The most effective people aren’t magical or geniuses or any different than you; they have simply developed their problem-solving skills. Because of this, they have the ability to be persistent … to not give up. In fact, I’d say that those with good problem-solving skills achieve more because they use their skills to persist in the face of challenges. They can stick to a task, no matter how difficult it may be.
The best way to develop your problem-solving skills is to understand that there are many ways to overcome a challenge. Think of it as having a repertoire of problem-solving solutions. When you have the ability to think of different options, you can keep trying. In contrast, if you … >>> READ MORE >>> →
Perseverance is a vital skill to develop. In fact, one of the most important principles we can teach children is that effective and responsible people persist in their endeavors. They don’t give up easily. In fact, a major quality that classifies people as successful is that they stick to a task. They display perseverance.
What is it that enables certain people to persevere? Usually, they have a repertoire. They create many different ways to solve a problem.
Why is this important? Because if people have only one way to solve a problem, and if they try it and it doesn’t work, they will have a tendency to give up.
People who persist, however, will try one plan. If that approach … >>> READ MORE >>> →
Never, never, never tell another person YOUR ASSESSMENT OF THAT PERSON. (This does not refer to a person’s behavior.)
The fact of life is that one never truly knows enough about a person to do that. Recently, overhearing a couple who have been married for many years, I heard the wife say to her husband, “I didn’t expect you to think that way.” She was pleasantly surprised by her husband’s take on a situation.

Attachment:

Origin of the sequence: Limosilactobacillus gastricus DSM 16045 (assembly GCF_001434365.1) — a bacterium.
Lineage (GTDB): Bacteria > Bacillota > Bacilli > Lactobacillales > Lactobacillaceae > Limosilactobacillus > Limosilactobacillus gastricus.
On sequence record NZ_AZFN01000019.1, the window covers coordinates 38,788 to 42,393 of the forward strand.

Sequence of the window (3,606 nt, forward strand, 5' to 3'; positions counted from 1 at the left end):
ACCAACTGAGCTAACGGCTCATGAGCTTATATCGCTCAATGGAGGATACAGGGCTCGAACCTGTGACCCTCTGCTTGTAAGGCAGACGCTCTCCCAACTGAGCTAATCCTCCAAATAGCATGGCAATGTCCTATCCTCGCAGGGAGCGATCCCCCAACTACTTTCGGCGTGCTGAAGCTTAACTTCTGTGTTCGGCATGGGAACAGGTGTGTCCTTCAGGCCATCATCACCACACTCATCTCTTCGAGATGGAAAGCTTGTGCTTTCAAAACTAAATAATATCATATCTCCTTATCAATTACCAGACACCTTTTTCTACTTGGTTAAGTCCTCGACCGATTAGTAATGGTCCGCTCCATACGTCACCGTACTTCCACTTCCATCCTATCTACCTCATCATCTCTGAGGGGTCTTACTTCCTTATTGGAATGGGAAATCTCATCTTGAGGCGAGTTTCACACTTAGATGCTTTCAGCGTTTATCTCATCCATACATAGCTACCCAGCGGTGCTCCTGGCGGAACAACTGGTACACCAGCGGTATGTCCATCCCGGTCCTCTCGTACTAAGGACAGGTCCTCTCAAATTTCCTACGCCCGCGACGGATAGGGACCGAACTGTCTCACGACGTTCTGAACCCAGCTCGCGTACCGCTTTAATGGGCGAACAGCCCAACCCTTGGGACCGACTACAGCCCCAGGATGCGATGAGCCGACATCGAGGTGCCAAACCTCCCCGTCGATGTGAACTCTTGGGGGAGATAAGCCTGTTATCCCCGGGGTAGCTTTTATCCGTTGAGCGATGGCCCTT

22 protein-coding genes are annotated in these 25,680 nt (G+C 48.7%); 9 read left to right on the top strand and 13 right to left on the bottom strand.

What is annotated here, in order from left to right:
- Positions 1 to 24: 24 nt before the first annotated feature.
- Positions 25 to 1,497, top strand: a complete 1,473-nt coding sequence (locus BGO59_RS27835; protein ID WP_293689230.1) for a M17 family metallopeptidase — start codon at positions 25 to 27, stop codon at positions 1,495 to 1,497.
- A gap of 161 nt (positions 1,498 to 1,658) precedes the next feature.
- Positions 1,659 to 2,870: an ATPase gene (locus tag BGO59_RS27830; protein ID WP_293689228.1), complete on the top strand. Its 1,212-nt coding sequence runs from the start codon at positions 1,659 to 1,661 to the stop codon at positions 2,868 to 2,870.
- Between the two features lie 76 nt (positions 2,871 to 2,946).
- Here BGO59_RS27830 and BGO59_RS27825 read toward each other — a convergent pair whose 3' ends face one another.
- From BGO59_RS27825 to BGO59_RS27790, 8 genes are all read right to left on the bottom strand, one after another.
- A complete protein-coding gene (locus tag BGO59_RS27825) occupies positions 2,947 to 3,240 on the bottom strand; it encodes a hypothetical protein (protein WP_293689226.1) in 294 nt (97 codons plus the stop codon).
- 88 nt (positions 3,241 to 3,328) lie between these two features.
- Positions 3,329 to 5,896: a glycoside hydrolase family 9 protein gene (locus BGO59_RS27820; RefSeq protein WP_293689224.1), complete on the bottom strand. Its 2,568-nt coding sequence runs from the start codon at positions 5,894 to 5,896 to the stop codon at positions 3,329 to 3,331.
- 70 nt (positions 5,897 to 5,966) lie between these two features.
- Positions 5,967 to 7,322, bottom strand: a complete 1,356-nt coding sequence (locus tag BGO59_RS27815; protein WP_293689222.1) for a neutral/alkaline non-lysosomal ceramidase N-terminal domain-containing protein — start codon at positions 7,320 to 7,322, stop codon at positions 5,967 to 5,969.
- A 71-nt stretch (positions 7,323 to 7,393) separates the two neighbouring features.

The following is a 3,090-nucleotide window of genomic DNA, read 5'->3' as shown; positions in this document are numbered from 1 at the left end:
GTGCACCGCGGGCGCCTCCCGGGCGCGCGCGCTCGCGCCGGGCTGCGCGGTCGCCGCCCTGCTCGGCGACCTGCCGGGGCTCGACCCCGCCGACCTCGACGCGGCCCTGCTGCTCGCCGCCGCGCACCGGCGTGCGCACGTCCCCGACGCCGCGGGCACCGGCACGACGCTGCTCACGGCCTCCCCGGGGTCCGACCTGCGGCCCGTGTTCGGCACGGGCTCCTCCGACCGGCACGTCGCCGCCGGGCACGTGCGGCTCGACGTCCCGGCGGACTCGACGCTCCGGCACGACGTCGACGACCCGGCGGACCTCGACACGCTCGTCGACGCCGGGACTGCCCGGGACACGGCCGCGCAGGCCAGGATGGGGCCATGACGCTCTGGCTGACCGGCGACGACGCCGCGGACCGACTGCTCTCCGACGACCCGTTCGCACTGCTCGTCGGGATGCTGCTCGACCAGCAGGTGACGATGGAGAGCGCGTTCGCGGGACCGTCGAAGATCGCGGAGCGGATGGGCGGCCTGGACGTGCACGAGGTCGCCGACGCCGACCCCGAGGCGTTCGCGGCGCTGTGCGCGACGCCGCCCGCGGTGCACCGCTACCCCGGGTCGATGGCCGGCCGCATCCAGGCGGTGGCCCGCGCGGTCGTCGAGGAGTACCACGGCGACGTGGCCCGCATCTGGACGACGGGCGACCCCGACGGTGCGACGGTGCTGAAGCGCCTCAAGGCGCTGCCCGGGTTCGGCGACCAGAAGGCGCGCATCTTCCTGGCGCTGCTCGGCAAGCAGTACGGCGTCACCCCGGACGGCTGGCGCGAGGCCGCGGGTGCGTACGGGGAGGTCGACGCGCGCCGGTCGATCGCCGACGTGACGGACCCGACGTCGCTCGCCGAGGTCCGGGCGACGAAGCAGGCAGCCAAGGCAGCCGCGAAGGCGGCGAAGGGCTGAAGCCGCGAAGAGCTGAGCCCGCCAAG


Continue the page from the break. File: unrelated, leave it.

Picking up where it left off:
In this same vein of never completely knowing another person, a very successful teacher told me that her high school counselor told her that she was not smart enough to go to college. (Although college does require a minimum of academic skills, perseverance is a far … >>> READ MORE >>> →
A generation or two ago, parents promoted the characteristics of initiative and perseverance to their children. In other words, parents thought twice before doing things for young people that the youngsters could do for themselves. Of course, without the presence of 24/7 technology permeating every aspect of life back then, times, in general, were slower and perhaps even less stressful. Today, most people (young and old alike) want things done now—quickly and correctly. This may explain, in part, why adults tend to do more things for youth.
We can promote initiative and perseverance, which are part and parcel of responsibility, by asking ourselves, “If I do this for the youngster when I know that the youngster is capable, will I … >>> READ MORE >>> →